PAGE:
Acts 2:14, 22-33
Psalm 16:1-2, 5, 7-8, 9-10, 11
1 Peter 1:17-21
The Road to Emmaus ~ A Journey Into Belief
On this third Sunday of Easter we hear the story of two of Jesus’ disciples walking from Jerusalem to a village called Emmaus. Jesus appears to them and asks them what they are conversing about. The disciples recall how they had placed their hopes in Jesus, only to see him die. They relate that the women of the group reported that they had seen Jesus alive but that they themselves were unable to testify to this fact, having not seen him with their own eyes. The discerning Christian might wonder: Why were these men walking away from Jerusalem if they had been told Jesus was alive? Jesus’ response to the two disciples sheds light on the answer to this question. The disciples were walking away because they did not believe that Jesus had risen from the dead. Later, however, their hearts were filled with the words from Jesus’ own lips as he revealed the scriptures to them and their eyes were opened in the breaking of the bread.
Each time we gather to celebrate the Eucharist it is like the event in today’s gospel. The scriptures are opened for us during the proclamation of the Word and in the breaking of the Bread of Life. The question is: Do we really believe in what is happening when we celebrate the Mass? Our hearts can truly burn within us if we listen to the Word of God with discerning faith and Christ truly becomes present to us in the consecration and in the breaking of the bread. Jesus stunned the disciples two thousand years ago by his presence among them. This same Jesus can profoundly affect us if we open ourselves to him. His words still teach us how to live and the real presence of Jesus in the Eucharist continues to be our food for the journey.
The reality of the resurrection can only impact us if we open ourselves to belief. The resurrection brings us transformation and hope. When we look deeply inside ourselves, we can ask God to transform what is dead within us. Resurrection reminds us that our destiny does not lie in death but in eternal life. This knowledge holds us accountable to the message of Jesus. We are challenged to be food for the hungry, friend of the poor, compassion to the sinner, and comfort to the most vulnerable of society. It is through acts such as these that the risen Christ continues to bless the earth. At the end of the Emmaus story, the disciples returned to Jerusalem because they wanted to give witness to the Risen Jesus to the others who had stayed together. They are greeted with the news that Jesus had revealed himself to Simon, and then they shared their story. Each one of us encounters Jesus in unique ways. We recognize Jesus during the profound moments of our lives. We are challenged by the wisdom of Jesus Christ in the Scriptures and by the nourishment He gives us in the Holy Eucharist. Just like the disciples who returned to Jerusalem, we too are asked to share our experience of the Risen Lord with others.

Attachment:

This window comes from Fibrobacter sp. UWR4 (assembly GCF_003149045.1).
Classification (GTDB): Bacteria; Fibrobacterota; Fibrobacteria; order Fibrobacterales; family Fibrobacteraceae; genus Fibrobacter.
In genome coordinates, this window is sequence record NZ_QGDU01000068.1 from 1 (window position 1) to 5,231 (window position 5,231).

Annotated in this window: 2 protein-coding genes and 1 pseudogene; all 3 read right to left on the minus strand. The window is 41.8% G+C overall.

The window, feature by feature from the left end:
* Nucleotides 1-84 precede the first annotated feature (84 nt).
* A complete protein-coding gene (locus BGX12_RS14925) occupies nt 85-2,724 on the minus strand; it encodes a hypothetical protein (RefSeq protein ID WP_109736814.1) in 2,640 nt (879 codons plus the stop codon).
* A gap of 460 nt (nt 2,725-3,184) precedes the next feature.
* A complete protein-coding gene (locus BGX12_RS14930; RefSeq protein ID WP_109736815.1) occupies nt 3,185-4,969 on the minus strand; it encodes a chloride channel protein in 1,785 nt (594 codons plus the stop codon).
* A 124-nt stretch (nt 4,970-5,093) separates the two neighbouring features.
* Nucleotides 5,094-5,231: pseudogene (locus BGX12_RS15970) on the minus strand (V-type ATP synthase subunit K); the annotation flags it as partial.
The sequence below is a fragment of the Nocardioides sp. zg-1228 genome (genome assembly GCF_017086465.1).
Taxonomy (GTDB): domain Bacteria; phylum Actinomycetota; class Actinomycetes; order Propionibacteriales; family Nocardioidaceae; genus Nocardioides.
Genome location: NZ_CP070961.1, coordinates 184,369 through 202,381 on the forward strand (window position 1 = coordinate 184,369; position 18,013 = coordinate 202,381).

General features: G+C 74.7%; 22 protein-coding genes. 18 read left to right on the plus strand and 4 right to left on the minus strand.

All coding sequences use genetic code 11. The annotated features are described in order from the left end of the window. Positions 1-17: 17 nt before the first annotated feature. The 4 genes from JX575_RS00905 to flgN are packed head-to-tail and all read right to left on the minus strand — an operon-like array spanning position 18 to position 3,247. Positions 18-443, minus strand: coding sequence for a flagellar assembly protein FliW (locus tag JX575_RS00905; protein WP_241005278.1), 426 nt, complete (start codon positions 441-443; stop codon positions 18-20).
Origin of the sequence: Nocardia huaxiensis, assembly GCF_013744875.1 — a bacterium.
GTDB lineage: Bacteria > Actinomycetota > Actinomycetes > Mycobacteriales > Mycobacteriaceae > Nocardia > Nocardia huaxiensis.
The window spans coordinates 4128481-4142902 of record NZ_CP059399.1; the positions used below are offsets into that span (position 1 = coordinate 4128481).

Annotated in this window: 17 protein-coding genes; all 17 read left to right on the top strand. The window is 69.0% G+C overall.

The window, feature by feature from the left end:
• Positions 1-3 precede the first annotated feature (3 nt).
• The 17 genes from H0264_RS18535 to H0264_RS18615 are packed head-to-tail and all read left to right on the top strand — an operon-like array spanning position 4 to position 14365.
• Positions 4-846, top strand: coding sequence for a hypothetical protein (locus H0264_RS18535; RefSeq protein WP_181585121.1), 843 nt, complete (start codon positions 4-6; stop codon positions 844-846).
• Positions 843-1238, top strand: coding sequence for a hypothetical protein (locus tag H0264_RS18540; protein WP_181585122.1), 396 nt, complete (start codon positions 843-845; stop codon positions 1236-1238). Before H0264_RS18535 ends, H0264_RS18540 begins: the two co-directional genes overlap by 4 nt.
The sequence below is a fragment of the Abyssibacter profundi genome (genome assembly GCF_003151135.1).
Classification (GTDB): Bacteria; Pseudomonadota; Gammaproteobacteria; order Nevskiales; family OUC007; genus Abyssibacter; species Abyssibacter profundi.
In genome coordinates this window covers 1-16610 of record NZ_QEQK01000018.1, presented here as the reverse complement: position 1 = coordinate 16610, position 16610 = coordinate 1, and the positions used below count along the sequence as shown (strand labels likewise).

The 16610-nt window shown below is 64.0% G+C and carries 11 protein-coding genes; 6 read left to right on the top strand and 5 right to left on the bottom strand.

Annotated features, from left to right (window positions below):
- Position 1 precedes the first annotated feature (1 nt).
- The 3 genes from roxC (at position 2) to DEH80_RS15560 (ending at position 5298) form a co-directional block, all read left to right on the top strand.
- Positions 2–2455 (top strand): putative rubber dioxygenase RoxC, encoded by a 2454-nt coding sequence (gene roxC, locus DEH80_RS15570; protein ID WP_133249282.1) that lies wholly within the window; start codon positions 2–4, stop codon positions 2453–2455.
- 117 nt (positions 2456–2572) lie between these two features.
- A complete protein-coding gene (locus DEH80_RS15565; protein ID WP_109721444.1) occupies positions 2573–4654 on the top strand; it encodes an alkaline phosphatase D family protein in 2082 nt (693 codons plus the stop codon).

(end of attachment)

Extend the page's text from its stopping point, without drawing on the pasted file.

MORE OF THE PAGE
In the breaking of the bread we know you Lord and we are fed. Instill in our hearts the flame of your love and your truth. Without you, Lord, we are empty vessels – fill us with wisdom and walk with us on the road of life. Amen.
Why do you think the two disciples left Jerusalem?
What was their understanding of what had taken place in Jerusalem?
Do the disciples believe in what the women had told them?
How does Jesus respond to the disciples?
What is your understanding of Jesus’ death and resurrection?
How does the Jesus event resonate with you on a day to day basis?
How do you give witness to the ongoing presence of Jesus in the world today?
If Jesus were to appear to you, what do you think he would say about the understanding you have of him?
What would Jesus say about your understanding of the Real Presence and your participation within the Church?
What is the most significant thing about the story of Emmaus for you personally?
Voices of Faith
The Road to Emmaus
Now on that same day
When stories of angels say
He is alive
An empty tomb remains void of decay
Disciples journey along the way
Walking away from that holy day
To Emmaus they set forth
Leaving behind the friends of the Way
Amidst confusion and lack of faith
The Risen One walks without delay
He opens their hearts to understand
The message that will lead them to the Promised Land
Oh, how foolish you are!
How slow to believe all the prophets did teach
The Risen Christ did speak
For the Messiah should suffer in order to enter into his glory
The disciples’ souls hunger for more
They urge the “Stranger” to stay a little longer
Into their house the Master does tread
Waiting to reveal himself in the Breaking of the Bread
And so at table the Master, Teacher, and Lord
Sits in the midst of them all
He takes the bread in his Sacred Hands
In which be blesses, breaks and shares
In the Breaking of the Bread
The disciples’ eyes become open
A stranger no longer his mystery revealed
A wounded healer risen indeed
With burning hearts they journey forth
To return to the holy city
To announce to the ones once trapped by fear
In the Breaking of the Bread they saw him near
—“Peaceful Moments” by Fr. John J. Ludden